To determine the effectiveness of thin-section, dynamic-contrast computed tomography and angiography in detecting the presence of pancreatic pseudoaneurysms.
This case series consisted of 57 patients who were being examined for endoscopic drainage of pancreatic pseudocysts.
All patients were examined in a tertiary care, teaching hospital.
Fifty-seven consecutive patients were examined for 2 years. Follow-up ranged from 6 months to 2 years.
All patients underwent thin-section, high-speed, dynamic-contrast computed tomography. Those patients with findings that were consistent with the presence of a pseudoaneurysm underwent angiography. Embolization was attempted if a pseudoaneurym was present. Endoscopic retrograde cholangiopancreatography was used to determine pancreatic ductal anatomy before operation.
Main Outcome Measure:
No undetected pseudoaneurysm has complicated this series of endoscopically drained pseudocysts.
Five patients had findings that were consistent with a pancreatic pseudoaneurysm on computed tomography. Angiographic findings confirmed a pseudoaneurysm in four patients, and angiographic embolization was successful in three. Four patients underwent resection, while one was treated with embolization and endoscopic stenting of a compressed pancreatic duct. There were no mortalities.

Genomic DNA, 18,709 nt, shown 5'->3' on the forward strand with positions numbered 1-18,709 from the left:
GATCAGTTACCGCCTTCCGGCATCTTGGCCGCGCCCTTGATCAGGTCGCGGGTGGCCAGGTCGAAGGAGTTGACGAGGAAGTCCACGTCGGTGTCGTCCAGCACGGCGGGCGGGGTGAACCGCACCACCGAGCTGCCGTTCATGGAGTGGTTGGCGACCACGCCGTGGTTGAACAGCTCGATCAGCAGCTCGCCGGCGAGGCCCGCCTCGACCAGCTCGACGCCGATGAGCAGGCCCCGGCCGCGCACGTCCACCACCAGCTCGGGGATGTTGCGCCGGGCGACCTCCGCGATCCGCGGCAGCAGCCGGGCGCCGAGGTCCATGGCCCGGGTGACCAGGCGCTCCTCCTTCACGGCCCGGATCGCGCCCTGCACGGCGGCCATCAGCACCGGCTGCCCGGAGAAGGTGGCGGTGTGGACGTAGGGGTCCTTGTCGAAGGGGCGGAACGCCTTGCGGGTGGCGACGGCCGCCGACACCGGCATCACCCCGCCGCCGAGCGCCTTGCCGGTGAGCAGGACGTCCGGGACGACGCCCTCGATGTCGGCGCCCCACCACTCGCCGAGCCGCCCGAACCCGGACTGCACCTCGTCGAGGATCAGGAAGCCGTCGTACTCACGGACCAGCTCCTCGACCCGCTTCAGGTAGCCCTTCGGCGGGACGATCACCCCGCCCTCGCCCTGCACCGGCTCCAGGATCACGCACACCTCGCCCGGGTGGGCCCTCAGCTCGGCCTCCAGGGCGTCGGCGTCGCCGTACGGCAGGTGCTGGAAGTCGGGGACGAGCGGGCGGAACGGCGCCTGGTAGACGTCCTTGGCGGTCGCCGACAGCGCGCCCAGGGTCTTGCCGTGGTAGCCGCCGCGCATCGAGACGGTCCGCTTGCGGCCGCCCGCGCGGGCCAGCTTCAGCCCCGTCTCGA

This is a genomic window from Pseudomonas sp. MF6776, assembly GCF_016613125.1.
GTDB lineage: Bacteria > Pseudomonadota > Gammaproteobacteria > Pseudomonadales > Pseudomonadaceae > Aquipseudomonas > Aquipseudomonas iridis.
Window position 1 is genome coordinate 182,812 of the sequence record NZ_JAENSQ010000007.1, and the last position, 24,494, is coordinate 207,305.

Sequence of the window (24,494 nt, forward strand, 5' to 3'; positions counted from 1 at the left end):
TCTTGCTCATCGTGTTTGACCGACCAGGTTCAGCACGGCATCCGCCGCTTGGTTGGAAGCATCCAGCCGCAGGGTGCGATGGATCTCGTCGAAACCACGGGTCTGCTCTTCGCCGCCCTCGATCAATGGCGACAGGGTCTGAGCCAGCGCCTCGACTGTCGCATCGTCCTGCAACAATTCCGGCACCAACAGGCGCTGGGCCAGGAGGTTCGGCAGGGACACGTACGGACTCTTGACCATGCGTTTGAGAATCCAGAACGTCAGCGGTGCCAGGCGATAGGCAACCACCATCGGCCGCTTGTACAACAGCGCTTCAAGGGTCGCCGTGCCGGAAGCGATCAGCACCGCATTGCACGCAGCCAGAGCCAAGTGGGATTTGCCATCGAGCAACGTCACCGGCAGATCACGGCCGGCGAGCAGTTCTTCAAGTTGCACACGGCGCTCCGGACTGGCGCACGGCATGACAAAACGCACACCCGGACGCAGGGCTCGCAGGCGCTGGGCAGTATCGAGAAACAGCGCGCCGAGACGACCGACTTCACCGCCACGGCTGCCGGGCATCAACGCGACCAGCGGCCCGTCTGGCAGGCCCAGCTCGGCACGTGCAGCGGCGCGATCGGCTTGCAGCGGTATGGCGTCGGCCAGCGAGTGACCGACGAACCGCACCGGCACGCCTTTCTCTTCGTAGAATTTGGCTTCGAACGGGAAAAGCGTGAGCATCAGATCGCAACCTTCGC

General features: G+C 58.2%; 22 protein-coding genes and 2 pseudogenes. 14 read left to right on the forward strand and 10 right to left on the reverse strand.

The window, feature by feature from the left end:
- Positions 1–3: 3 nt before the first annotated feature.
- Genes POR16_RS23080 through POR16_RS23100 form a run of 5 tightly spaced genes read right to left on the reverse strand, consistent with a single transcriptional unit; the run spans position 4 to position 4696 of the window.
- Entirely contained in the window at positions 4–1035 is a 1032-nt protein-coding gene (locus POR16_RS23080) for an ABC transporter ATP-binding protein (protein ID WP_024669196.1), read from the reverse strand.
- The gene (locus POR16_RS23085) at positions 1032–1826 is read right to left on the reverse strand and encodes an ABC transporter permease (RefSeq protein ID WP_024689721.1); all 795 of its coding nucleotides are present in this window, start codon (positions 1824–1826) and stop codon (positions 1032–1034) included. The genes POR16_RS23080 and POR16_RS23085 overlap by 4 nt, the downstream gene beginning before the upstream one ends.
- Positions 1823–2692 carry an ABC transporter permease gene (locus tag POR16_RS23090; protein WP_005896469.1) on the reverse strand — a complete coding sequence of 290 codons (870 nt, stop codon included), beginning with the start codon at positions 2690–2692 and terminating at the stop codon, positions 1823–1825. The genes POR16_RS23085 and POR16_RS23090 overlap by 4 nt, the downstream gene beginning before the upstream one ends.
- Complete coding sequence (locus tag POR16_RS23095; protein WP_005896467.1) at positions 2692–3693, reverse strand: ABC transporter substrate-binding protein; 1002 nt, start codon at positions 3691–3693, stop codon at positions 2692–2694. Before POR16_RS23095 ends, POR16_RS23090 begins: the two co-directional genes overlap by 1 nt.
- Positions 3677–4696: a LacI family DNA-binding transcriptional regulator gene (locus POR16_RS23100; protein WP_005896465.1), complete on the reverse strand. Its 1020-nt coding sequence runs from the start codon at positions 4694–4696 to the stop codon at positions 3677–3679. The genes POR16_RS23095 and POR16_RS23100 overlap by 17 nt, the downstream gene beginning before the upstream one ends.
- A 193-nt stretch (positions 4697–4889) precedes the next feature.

Before endoscopic drainage of a pancreatic pseudocyst, a thin-section, high-speed, dynamic-contrast computed tomographic scan is essential. If there are findings consistent with the development of a pseudoaneurysm, angiography must be performed. This allows delineation of the arterial anatomy, as well as the option of performing angiographic embolization. While patients with pseudoaneurysms in the body and tail of the pancreas underwent resection, angiographic embolization alone was an acceptable alternative when the lesion was located in the head of the pancreas.(Arch Surg. 1996;131:278-283)